Mother Jennifer P. | Teen Ink

Mother Jennifer P. MAG

By Anonymous

     Some of my mother's belongings are still in her dresser. Several pieces of jewelry and small statues of the Virgin Mary remain. Sometimes I go into my father's room and look at these things, trying to keep the memory of my mother intact. I look at her jewelry and can see her wearing different pieces, things I bought her for Mother's Day, for Christmas, or for her birthday. I find cards I don't even remember giving her; she kept every one, just as I do. It feels like just yesterday that I was watching her apply her make-up before going to dinner or out dancing with my father.

A few of her things strike me more than others: a receipt for a brown wig and a piece of paper with the results from one of her checkups. I want so badly to understand what happened when I was a child. I want to see it from the perspective I have now, rather than when I was ten years old. I want to understand.

I love to look at pictures from my childhood. I try to remember the simple times before those less-than-simple times. Every day was exciting. Mom wouldn't let her family slump around, she was a lively person full of creativity; she was the one behind the vacation plans and Halloween costumes.

For my first Halloween, I was a bunny rabbit. I had a white headband with two big white ears sticking up, a fluffy pink coat with pink sweatpants, white shoes, with whiskers made with black eyeliner. I don't know how I was able to stand up with all the gear. My mom made sure I was a warm bunny. For my second Halloween, I was Minnie Mouse. Elaborate costumes were an October ritual.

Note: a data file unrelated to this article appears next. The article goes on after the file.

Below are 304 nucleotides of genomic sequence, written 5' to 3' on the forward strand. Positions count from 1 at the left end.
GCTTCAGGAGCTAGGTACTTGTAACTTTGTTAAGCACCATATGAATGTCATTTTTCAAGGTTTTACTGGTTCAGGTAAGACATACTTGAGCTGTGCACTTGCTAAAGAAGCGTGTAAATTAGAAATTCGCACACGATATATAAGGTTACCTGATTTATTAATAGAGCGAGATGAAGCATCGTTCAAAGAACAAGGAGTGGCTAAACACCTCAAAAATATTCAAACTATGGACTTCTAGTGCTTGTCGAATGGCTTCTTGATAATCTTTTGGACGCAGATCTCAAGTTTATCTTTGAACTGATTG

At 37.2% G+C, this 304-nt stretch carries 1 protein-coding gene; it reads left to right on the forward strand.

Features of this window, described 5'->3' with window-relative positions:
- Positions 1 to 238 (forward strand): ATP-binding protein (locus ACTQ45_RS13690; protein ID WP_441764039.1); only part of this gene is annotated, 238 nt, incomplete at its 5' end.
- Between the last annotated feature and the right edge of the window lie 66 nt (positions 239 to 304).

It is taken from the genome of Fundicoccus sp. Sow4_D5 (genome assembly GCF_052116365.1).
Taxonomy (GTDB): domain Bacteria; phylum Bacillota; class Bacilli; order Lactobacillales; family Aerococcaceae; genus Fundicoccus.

My mom would tuck me in before I went to sleep each night. She would sit on my bed and we would talk about anything, or she would tell me silly stories. Then she'd rub my head until I fell asleep. Having her next to me gave me security and love. One night she actually slept on the floor next to my bed because I wasn't feeling well.

I remember that after watching my favorite movie, "Little Women," I made the comparison between scarlet fever and cancer. I said, "You know how scarlet fever was deadly at that time, but now it can be taken care of easily? Cancer is deadly now, but maybe in the future a person will just be able to take a pill and be healthy again." I wonder what my mom thought about that, coming from her nine-year-old daughter.

I love my mom, and always will. I wish she were still here, especially now. I feel like I need her now more than ever. It's difficult, but we do what we have to do to keep going. Losing a mother is something I'll never get over. Sometimes I think people are sick of me talking about it and I wonder if I should stop since it is a thing of the past, but it never will be. I'm just thankful I had those 10 years.

Similar Articles


This article has 1 comment.

i love this so much!